The Carpenter by Serena Yates, 2nd edition

Carpenter[The]LGTitle: The Carpenter, 2nd edition
Series: Workplace Encounters, #5
Author: Serena Yates
Genre: Contemporary
Length: Novella (126 pages)
Publisher: Dreamspinner Press (June 17th 2015)
Heat Level: Moderate
Blurb: Tom Halderson is a carpenter in desperate need of a big project to save the financially troubled construction company he inherited from his father. Tom is a better carpenter than a businessman, and worse yet, Tom’s estranged brother suddenly demands his share of the inheritance.

When Matt Langford hires Tom to renovate his house, things begin to look up. A safari guide, Matt plans to restore and sell the home his grandfather left him and return to his exciting life in Africa. He is not about to let his sudden—and powerful—attraction to Tom persuade him to settle down—not after infidelity destroyed his own family.

But adventurous Matt is exactly what Tom’s life is lacking, and Tom is determined to show Matt what could be between them.

ISBN: 9781634760911

Product Link:

Prime’s Review: ♥♥♥♥ 3.5 Hearts

The Carpenter is the fifth book in Serena Yates’ Workplace Encounters series. However, none of the books are related and are stand alone stories. This is the second edition of The Carpenter, with Dreamspinner Press re-releasing the whole series. I read the first edition and could not tell the difference for the most part (my memory is a tad dodgy, though). I could not find exactly how the word count has changed on this new edition.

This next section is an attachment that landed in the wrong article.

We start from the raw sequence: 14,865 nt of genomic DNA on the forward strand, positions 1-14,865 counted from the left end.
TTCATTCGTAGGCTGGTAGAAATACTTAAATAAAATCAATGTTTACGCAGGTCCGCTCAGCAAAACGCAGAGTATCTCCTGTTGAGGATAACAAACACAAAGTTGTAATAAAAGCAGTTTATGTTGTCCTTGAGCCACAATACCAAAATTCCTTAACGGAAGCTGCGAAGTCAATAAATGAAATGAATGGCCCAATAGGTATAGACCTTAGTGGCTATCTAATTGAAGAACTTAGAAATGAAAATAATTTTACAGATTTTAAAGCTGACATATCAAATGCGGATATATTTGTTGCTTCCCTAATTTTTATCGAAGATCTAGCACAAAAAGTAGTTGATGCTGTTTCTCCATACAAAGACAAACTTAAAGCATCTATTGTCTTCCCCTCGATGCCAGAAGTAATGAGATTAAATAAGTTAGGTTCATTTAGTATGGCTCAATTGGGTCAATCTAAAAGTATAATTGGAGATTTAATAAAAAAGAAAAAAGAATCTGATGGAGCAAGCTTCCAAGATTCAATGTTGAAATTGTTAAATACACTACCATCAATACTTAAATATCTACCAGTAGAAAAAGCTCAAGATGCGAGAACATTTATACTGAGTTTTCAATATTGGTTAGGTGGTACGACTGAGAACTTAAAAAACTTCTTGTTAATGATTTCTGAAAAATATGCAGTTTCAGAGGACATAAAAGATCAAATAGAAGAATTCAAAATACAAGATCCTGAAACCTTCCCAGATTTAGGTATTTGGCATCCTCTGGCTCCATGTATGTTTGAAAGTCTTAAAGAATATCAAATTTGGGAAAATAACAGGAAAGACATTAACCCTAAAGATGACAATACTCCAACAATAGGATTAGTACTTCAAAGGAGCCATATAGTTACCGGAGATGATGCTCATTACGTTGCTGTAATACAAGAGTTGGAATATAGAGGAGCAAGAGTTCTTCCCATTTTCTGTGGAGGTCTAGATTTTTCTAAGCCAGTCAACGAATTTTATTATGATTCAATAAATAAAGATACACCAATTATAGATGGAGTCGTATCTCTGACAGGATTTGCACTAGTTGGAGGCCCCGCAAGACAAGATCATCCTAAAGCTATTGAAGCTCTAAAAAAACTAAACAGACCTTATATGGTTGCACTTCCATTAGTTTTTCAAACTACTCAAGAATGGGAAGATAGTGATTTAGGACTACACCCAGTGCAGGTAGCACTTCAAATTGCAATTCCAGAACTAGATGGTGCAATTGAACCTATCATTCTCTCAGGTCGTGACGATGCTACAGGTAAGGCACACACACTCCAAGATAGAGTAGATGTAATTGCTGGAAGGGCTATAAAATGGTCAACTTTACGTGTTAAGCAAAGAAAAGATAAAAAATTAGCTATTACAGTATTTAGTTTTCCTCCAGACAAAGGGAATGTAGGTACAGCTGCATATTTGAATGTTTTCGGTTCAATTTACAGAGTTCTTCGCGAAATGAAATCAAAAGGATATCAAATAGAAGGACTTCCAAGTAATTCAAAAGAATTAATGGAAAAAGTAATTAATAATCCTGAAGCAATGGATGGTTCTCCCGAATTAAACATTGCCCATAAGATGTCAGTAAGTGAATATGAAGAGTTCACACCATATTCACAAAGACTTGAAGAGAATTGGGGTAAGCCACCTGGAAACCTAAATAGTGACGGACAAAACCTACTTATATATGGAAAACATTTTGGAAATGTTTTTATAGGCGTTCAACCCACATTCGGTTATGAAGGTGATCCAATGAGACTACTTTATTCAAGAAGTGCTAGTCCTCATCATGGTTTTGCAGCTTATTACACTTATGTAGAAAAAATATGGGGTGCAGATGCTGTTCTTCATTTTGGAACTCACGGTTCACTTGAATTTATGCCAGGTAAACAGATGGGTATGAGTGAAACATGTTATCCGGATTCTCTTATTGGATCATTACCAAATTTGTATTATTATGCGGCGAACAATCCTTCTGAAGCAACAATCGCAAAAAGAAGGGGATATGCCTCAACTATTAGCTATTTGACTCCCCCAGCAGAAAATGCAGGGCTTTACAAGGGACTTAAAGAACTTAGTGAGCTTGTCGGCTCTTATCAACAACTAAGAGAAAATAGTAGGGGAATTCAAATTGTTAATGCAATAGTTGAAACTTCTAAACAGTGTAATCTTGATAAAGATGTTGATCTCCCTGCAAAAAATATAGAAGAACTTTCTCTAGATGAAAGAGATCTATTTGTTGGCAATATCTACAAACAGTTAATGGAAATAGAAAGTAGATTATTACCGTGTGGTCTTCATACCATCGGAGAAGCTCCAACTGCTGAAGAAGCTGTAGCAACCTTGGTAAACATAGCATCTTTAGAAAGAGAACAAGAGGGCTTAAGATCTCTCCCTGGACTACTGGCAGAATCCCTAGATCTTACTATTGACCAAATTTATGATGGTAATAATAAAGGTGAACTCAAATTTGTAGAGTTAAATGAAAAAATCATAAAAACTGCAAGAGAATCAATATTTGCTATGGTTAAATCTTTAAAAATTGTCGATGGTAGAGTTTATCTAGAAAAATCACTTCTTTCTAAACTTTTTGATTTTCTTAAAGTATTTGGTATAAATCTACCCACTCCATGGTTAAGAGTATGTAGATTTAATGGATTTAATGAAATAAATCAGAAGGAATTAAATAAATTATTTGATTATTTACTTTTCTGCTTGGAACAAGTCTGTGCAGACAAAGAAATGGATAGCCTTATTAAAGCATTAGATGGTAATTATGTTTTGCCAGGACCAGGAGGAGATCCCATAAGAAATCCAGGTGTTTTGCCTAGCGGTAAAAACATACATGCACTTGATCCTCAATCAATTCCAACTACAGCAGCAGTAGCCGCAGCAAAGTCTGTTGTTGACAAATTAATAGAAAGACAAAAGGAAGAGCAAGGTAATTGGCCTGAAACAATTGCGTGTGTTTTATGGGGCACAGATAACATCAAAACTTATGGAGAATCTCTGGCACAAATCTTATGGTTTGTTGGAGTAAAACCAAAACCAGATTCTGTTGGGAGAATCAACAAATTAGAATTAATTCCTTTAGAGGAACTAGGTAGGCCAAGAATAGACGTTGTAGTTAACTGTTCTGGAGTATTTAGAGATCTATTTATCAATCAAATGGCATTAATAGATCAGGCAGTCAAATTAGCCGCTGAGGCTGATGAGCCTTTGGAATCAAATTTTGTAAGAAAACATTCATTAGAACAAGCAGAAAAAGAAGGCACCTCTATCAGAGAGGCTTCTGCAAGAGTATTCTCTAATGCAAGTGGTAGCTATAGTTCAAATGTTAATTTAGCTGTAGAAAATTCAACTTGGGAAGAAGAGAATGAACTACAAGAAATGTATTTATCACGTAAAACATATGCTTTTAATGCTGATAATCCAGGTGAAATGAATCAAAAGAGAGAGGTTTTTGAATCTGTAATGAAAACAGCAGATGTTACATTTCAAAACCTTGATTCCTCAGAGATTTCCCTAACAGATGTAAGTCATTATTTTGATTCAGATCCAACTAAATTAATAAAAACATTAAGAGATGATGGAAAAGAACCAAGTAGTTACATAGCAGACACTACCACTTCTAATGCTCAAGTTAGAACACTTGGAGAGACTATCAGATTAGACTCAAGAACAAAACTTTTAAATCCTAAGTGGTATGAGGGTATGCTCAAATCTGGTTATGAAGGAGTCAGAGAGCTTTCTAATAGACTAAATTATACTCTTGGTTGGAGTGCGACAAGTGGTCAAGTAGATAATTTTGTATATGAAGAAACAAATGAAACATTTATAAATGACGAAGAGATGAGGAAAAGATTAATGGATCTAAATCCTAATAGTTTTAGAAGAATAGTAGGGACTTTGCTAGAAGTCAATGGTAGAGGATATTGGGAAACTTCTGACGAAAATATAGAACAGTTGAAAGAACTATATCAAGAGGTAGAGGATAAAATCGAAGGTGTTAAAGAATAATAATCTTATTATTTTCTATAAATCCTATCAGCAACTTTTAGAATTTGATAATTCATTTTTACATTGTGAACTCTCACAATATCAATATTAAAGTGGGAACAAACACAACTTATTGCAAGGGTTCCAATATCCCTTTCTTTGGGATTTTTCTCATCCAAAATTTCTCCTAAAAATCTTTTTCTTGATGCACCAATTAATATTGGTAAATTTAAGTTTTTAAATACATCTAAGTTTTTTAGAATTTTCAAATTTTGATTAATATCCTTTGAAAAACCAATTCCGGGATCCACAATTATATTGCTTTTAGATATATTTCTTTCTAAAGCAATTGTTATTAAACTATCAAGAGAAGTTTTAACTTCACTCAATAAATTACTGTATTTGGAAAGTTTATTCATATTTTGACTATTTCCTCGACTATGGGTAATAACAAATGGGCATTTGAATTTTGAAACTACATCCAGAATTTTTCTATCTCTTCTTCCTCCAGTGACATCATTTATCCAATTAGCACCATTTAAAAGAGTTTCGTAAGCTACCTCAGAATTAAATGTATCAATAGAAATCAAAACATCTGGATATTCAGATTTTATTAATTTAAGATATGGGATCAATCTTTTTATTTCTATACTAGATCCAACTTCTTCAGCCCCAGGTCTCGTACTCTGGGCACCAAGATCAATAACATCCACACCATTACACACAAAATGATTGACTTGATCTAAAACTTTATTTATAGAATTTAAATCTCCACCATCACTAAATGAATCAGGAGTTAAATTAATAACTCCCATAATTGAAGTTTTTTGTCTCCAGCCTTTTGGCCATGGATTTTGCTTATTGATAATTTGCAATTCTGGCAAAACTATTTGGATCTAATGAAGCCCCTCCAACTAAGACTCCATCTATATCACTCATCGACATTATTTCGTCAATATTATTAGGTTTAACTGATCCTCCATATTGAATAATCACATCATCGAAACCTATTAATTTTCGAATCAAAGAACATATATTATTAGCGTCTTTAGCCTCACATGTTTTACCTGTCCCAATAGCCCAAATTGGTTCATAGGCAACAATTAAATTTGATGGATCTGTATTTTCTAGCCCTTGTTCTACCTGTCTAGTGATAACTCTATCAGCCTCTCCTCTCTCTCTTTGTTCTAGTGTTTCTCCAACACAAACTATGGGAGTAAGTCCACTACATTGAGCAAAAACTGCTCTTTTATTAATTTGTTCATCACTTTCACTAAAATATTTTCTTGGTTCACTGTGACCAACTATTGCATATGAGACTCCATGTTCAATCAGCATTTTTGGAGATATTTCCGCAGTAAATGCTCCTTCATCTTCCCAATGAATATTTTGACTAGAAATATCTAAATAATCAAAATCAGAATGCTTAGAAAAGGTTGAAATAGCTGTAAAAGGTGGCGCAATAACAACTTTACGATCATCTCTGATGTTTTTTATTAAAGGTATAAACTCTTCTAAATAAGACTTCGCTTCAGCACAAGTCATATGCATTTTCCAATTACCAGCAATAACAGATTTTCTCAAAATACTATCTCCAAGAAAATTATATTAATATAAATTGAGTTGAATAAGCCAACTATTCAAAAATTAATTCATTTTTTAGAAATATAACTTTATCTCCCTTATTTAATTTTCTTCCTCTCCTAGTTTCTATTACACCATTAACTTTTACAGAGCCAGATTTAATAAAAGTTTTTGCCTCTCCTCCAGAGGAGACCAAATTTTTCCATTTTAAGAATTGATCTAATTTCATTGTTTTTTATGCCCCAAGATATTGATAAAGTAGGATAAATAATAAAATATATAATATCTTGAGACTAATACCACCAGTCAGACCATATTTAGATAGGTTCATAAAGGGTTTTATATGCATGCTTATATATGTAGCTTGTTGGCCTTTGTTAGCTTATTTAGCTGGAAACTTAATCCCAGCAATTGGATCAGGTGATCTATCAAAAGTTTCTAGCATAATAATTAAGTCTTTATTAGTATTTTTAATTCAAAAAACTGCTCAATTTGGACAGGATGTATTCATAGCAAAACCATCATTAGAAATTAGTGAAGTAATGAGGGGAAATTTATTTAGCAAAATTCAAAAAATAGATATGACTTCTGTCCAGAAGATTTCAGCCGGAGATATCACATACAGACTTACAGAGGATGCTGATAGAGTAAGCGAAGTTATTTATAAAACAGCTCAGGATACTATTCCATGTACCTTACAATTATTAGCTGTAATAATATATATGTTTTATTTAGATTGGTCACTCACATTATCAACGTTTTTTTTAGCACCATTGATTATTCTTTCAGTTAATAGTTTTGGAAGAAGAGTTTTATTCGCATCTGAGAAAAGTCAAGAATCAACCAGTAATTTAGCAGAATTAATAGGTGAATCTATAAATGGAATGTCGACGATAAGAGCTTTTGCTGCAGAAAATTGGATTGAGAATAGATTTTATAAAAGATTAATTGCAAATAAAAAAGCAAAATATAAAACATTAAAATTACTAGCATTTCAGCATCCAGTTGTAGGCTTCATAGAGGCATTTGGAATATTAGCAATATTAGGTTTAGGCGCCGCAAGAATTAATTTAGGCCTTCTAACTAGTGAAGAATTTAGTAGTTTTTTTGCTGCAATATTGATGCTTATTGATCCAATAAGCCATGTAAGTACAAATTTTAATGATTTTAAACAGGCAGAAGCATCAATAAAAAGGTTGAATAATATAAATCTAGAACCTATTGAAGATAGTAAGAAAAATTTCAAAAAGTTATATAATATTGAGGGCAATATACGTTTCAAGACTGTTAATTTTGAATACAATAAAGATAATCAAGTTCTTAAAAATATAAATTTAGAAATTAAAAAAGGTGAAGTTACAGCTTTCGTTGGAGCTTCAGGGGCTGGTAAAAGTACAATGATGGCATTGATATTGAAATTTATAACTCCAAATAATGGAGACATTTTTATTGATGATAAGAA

Once again, it seems that the clunky wording which I criticised in the first few books is no longer a problem. The blurbs also continue to be good and accurate. On the plus side, no unnecessary mystery/melodrama was put in the blurb or the story either, which made a far more enjoyable story.

However, the themes of the previous books (closeted MC and MC facing losing their job/business) are there are again, but since it is a standalone book, it doesn’t matter so much to me.

This series is good for an enjoyable, light right where you don’t need to apply too much brain power to understand. This has a bit more drama in it than the other books, but nothing wholly unnecessary.

Aerin’s Review: ♥♥ 2 Hearts

After reading the fifth book in this series, I’m starting to think this author’s writing style doesn’t match my preferences. When reading a series, I expect progress when it comes to writing, but most of all, I want the stories/books to be diverse if they’re not related. The books in this series are not related and can be read independently, but they’re neither diverse nor original.

Tom is the owner of a construction company, a carpenter at heart, whose brother is causing irreparable damage to his already financially compromised business. Tom is hard to connect with, because he’s the big guy who blushes at the drop of a hat, who’s very innocent, and whose credulity resembles that of a 10-year-old child.

He’s also a doormat and completely spineless, and while some people love MCs like that, I prefer mine with a bit more personality. The dialog between him and Matt, his new contract, is predictable, awkward and somewhat cheesy. I had a hard time believing in them as a couple and the plot was not good enough or exciting enough to make up for that; I was bored and I had a hard time staying focused while reading this story.

Matt is older than Tom, but that doesn’t explain why he needed to take charge and take care of Tom’s problems for him. It’s not like they knew each other for a long time, their relationship was barely a week old when Tom’s brother put in motion his evil plan to destroy Tom’s business; Matt’s desire to take charge and fix Tom’s problems made Matt seem a bit creepy. That coupled with the cheesy lovey dovey dialog made for some awkward reading.

I’m still hoping for some improvement and some originality, and I might get my wish. The next book in this series is pretty good so far, so I’m holding my fingers crossed.

* I received a copy of this book in exchange for an honest review through *